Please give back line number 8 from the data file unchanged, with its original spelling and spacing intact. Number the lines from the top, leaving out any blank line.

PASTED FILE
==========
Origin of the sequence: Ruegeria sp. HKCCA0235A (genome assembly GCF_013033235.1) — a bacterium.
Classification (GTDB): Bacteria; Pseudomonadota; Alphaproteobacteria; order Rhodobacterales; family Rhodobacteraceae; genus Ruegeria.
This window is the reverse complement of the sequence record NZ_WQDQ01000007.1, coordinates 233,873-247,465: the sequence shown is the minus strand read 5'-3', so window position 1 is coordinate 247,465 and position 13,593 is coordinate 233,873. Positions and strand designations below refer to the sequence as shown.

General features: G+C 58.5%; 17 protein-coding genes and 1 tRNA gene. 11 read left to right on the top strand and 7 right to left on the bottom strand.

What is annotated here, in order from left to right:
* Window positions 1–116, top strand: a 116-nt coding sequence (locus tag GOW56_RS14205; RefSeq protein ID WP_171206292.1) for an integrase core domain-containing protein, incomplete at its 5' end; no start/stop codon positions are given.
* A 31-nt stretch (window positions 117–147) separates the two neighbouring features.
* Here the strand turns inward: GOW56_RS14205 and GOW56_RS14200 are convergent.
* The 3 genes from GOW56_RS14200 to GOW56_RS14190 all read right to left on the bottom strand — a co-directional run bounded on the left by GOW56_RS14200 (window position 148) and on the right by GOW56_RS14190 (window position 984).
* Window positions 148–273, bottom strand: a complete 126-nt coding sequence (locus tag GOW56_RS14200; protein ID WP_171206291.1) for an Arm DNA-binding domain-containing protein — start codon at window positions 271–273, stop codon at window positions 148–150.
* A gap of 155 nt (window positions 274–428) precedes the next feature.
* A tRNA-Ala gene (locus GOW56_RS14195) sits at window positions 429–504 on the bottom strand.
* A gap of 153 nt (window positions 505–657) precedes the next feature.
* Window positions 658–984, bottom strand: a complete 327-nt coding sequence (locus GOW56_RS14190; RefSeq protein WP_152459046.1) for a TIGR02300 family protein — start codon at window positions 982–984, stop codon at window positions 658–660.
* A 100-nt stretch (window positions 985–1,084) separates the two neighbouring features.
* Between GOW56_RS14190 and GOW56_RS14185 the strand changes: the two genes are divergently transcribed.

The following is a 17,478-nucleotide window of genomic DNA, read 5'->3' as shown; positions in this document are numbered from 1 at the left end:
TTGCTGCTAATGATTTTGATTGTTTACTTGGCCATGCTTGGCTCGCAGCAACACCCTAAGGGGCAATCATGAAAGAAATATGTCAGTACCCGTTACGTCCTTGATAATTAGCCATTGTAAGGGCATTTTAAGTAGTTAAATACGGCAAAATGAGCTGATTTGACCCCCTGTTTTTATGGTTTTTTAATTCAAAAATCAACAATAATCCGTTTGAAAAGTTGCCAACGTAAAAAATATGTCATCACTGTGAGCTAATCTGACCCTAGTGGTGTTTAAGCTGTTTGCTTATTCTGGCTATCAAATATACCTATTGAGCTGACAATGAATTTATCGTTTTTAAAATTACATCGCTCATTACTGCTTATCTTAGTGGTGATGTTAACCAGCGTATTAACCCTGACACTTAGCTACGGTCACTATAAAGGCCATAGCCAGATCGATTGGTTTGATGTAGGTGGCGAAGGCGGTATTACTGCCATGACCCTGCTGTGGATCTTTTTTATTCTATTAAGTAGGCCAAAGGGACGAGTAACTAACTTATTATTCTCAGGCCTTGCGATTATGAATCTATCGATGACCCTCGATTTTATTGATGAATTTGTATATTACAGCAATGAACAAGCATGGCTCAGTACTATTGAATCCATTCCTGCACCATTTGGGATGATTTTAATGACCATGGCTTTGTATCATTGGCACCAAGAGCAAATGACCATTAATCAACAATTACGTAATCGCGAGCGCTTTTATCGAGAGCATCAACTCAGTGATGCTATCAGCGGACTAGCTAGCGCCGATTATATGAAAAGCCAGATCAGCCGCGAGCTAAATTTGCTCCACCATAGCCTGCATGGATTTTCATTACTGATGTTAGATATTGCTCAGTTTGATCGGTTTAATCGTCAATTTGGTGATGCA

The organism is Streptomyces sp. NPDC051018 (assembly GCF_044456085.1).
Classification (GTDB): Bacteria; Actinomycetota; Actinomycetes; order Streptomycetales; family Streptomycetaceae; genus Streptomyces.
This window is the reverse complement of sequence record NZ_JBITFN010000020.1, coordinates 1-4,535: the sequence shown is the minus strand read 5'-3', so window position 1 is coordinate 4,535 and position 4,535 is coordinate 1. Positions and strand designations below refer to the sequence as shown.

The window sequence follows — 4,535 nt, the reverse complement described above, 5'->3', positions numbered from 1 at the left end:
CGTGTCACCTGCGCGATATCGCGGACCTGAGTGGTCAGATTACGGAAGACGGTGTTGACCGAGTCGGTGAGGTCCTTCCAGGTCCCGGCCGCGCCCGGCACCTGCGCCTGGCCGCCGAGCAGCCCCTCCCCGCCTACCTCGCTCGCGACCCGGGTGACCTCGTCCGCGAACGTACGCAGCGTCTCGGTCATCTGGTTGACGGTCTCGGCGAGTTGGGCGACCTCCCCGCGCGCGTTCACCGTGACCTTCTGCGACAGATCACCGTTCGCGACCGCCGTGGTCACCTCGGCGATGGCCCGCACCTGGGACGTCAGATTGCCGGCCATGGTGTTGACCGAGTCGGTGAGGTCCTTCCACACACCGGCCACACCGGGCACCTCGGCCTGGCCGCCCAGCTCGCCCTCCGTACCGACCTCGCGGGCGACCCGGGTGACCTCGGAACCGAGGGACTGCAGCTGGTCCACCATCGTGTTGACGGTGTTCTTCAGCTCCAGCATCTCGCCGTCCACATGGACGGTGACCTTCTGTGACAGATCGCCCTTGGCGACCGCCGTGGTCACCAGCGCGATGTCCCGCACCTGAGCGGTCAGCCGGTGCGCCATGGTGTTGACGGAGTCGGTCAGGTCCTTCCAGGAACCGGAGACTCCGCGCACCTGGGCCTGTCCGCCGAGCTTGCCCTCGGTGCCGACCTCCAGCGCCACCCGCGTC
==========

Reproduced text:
* Here the strand turns inward: GOW56_RS14205 and GOW56_RS14200 are convergent.